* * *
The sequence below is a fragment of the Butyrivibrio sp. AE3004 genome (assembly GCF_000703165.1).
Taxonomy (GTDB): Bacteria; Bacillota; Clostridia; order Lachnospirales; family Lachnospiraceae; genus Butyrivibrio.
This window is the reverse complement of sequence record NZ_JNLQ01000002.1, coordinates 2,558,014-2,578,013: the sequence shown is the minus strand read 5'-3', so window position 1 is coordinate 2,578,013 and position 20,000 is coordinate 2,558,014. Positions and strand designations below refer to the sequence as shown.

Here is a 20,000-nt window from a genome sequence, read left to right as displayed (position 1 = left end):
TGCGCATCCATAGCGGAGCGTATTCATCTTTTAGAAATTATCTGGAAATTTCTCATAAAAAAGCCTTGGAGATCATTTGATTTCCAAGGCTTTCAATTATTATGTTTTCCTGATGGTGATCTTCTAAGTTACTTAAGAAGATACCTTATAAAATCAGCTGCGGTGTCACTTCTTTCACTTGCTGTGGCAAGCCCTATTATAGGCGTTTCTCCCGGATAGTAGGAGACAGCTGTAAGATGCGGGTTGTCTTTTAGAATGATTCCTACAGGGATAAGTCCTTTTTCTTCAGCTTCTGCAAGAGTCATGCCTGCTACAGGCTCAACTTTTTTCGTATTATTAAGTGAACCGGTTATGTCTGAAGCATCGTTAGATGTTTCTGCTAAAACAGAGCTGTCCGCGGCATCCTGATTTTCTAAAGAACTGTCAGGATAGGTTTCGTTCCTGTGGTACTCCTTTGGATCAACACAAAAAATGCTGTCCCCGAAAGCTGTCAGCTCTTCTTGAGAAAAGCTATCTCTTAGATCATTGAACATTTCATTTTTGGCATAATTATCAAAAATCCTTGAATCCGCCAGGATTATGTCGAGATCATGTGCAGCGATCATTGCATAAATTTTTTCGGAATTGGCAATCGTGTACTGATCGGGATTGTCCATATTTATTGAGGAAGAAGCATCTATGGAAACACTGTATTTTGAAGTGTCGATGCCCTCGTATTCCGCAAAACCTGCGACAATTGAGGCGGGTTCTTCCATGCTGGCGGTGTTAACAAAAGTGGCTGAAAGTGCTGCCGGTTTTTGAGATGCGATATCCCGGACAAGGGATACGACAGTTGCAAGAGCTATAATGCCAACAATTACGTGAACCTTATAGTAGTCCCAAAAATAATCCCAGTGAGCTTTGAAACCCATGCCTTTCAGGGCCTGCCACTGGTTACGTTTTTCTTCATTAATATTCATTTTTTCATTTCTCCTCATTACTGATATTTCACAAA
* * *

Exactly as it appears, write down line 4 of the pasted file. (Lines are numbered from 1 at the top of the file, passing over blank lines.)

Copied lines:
Here is a 20,000-nt window from a genome sequence, read left to right as displayed (position 1 = left end):